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#7 GEP

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Posted 09 July 2012 - 11:13 AM

The potters who "can't take it" and are jealous of other potters' success are a very small minority. Most potters I know are not like that in any way.

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#8 Marcia Selsor

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Posted 09 July 2012 - 11:57 AM

Most potters I know are helpful and sharing and fun to hang out with around a kiln firing.
Marcia

#9 Idaho Potter

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Posted 09 July 2012 - 07:45 PM

In my lives as an artist, I've found painters to be a little tight about sharing ideas and techniques. But wood carvers/sculptors can hardly contain themselves when they find a new tool, technique or type of wood--they spread the word as fast as possible. I've found potters to also be a sharing and caring group. If I'm having a problem with forming, glazing, firing--even depression--I go talk with another potter. If I have my doubts about a series I want to produce, I ask advice from my toughest critic because I don't want a pat on the back and a "Gee, it looks good" comment. I want to know "why" so I can adjust. I wouldn't be asking if I were certain I was on the right track.

It was not always possible for me to have personal feedback from other potters . I lived in a remote area where there weren't any other potters. Unless there was a summer art fair, I usually didn't meet other potters face-to-face. I wish these forums had been available back then. The amount of technical info and personal solutions that have been shared here are a boon to any potter--whether they interface by posting their own comments or not. Lack of contact with people of like minds and hearts can become dibilitating to any creative endeavor. Feedback is essential to moving your art/craft forward, and the more knowledgeable the source, the better.

I'm with the majority who have posted here. Even if the critique is formed around a kernel of jealousy, so what? That doesn't make it invalid, just slightly tainted. Most of us have been around long enough to recognize when someone is pulling your chain. So take the critique and apply it to your work. Does it fit? Is it pointing to something you've doubted yourself? Don't dismiss it out-of-hand, there may be a kernel of truth in it . . . you are the final filter.

Oh, yeah, unless you live in Boise, produce the exact same product, and sell it through the same outlets as mine, I don't think we are vying for the same pottery dollars. The variety is infinite.

#10 Lucille Oka

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Posted 12 July 2012 - 04:32 AM

Sorry I didn't respond right away I have been throwing and trimming.

What I hoped for in my ‘irritant’ post was a bit of self examination for us all. People are fragile more so than we can know; maybe not due only to our art but just in general, and for whatever reason. We never know which nerve we touch.


For those who are beginning potters who want to start selling just like any other product if the public likes it they will buy it if not, well…, just don't become discouraged keep working, keep trying, keep practicing techniques. The work will become better.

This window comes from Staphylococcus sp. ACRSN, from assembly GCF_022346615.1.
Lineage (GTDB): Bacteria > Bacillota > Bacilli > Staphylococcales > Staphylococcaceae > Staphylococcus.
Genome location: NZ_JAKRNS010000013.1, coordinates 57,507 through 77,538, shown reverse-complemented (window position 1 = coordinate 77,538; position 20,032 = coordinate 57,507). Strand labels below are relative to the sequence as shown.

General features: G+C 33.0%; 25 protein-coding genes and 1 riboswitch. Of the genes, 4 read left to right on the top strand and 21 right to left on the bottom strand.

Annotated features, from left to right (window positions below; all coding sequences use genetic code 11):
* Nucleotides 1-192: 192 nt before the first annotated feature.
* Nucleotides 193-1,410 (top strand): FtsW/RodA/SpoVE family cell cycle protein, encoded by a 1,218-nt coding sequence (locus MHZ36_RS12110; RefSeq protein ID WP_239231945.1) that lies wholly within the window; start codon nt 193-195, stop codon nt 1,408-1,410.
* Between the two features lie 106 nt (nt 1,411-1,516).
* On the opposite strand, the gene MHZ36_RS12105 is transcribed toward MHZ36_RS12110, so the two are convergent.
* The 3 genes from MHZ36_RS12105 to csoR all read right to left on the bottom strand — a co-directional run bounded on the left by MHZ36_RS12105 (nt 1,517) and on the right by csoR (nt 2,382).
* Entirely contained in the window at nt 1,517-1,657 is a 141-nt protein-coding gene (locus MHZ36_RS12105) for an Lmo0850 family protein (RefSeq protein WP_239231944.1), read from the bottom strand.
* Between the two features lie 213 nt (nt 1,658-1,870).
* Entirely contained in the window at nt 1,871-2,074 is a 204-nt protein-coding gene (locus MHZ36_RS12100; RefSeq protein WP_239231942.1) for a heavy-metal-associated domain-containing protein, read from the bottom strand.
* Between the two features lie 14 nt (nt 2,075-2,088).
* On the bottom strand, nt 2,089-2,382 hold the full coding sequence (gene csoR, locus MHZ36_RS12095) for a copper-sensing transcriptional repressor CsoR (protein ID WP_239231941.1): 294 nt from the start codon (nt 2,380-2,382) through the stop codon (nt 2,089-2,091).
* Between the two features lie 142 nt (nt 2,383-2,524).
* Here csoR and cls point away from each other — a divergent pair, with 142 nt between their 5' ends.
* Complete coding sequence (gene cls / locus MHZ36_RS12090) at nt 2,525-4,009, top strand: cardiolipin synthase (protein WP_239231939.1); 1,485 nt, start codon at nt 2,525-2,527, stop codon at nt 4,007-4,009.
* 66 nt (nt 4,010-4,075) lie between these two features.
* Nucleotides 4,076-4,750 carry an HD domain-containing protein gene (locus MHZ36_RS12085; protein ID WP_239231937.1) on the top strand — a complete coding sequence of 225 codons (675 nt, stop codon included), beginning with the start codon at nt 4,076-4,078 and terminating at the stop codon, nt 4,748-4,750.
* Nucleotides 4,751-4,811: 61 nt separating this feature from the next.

To IdahoPotter- as to competition, many potters feel that they are in competition maybe not you and not I but some do. And they respond from that feeling. I hope if they will critique please be aware of this emotion and force yourself to be objective.

To Marcia, everybody likes a party with friends; any kind of party.

I have to go clean up my trimmings now, goodnight everyone.


John 3:16
"For God so loved the world that He gave His only begotten Son, that whosoever believeth in Him should not perish but have everlasting life".

#11 DAY

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Posted 12 July 2012 - 06:43 AM

[quote name='Lucille Oka' date='09 July 2012 - 12:02 AM' timestamp='1341810177' post='19085']
Coke can't criticize Pepsi. Ralph Lauren can't criticize Betsy Johnson; Arnon Milchan can't criticize Quentin Tarantino, why? Because they are in the same businesses the critique cannot be trusted. Ergo potters can't criticize potters.
Notice how it doesn't sit well with potters. We can't take it, especially from each other. Many of us get jealous and angry at other's potential successes. We are all vying for the same pottery dollar.

In other venues such as movies, plays, art, books and restaurants the critics are not writing to the ‘makers’ of the ‘works’ but to the public. Not to say the maker’s will not read the reviews it affects their bottom lines; they most certainly do. But I will never ‘personally’ or ‘not personally’ accept a critique from competitors.


“Fame is a jealous mistress

And will brook no rival.”

Thiruvalluvar, Kural


(He also wrote:

"Make foes of bowmen if you must,

Never of penmen.” )



#12 Marcia Selsor

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Posted 12 July 2012 - 09:06 AM

I have worked with potters around the world and found them to be ver sharing for the most part. There are divas in all walks of life I suppose.. Colleagues in other disciplines are jealous of the camaraderie within the ceramics community and wonder why there are not conventions of Painters like NCECA or the Potters Council's regional offerings.
Lucille, I tried to email you a message regarding how great your posts were in the What is it and to ask that you do more. Your forum email is not functional.
I really enjoyed what you started. And my comment about the category being "contemporary" was not aimed at you but to encourage exploration of historical aesthetics which are really important in Ceramics in my view.